The huge first copy industry thrives on the aspiration of owning big brands till the time you become rich enough to actually afford it. Macau casinos clear more money thanks to Chinese gamblers than does it older and more popular cousin, Las Vegas. Marketers talk about how drinking in China is not about getting drunk, but about bragging how many bottles or cases you had even if it was just the 4 of you guys having booked a 25 seater K-Pop private room. Hence, China has evolved into a light beer market, allowing consumers to drink more bottles before getting wasted.
The World Cup in Russia did not have the Chinese national team playing, but some estimates tell us that the sponsorship dollars spent by domestic Chinese brands was more than those spent by the Americans. We tried asking who the analogous Sachin Tendulkar or Shah Rukh Khan is, from an endorsement perspective, and surprisingly the answers were Kobe, Lebron, Curry, Messi, Ronaldo, Neymar, Benedict Cumberbatch. Even as we travelled around the two cities, there were very few ethnic Asian celebrities influencing us to buy products.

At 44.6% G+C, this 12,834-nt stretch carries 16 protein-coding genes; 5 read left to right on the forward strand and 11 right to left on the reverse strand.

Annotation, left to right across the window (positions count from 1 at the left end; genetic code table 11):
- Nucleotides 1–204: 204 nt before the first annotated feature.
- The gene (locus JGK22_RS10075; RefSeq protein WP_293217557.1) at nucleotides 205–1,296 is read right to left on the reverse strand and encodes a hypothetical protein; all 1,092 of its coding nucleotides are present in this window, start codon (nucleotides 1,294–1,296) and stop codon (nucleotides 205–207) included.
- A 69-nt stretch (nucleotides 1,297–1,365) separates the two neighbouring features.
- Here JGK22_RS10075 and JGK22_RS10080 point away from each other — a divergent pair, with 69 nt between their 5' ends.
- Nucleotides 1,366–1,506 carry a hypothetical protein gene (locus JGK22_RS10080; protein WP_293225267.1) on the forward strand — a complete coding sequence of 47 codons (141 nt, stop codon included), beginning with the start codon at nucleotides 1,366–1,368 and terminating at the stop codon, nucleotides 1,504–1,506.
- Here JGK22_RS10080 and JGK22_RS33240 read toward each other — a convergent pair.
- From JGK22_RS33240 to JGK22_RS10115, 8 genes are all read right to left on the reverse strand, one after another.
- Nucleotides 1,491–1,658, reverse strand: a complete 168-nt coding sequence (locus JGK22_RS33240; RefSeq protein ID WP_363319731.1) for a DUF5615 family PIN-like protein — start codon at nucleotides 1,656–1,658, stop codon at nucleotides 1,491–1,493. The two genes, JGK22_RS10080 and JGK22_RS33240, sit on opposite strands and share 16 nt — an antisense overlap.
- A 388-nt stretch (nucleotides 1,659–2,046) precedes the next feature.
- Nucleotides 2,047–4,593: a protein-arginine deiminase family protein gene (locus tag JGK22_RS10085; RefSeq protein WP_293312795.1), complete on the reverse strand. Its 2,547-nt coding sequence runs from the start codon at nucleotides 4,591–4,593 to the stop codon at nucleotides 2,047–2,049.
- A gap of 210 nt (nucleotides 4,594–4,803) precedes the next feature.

The only buckling trend to this is the meteoric rise of Key Opinion Leaders (KOLs) that are online celebrities, majorly girls, who rake in thousands of dollars a year promoting products and gathering a massive following on social media and content platforms. The churn of these KOLs is as fast as their rise. Every company and VC we spoke to pointed to KOLs being the fastest way to grow. On deeper questioning, none of them could give us the name of a single KOL. However, companies large and small, from Nike to Taobrands (brands built on Taobao) swear by growing on the backs of KOLs.
3.6 Truth in Numbers?
This bragging culture very often leads to exaggeration. It is not uncommon to come across Add to Cart numbers as reported GMV for ecommerce firms in China.
Founders and product managers we met spoke of the accuracy of the reported numbers being off by a factor of 10! However, every company we met spoke of how their numbers are correct, but others are not.
The rise of download farms, paid/bot following of KOLs, sketchy distinction between registered users and transacting users is rampant.
Our friends spoke of how Pinduoduo started off with getting every user to pay 1RMB as an entry fee to a lottery based shopping feature. Even though only 1 person won the lottery and got 80% discount on the product, so technically 1 consuming user, they not only refunded the others who participated in the lottery, but also counted them as consuming users, thus ballooning the actual numbers while reporting the top-line. However taking nothing away, even if you discount for these exaggerations, there no denying the fact that the growth and scale of Chinese companies is huge.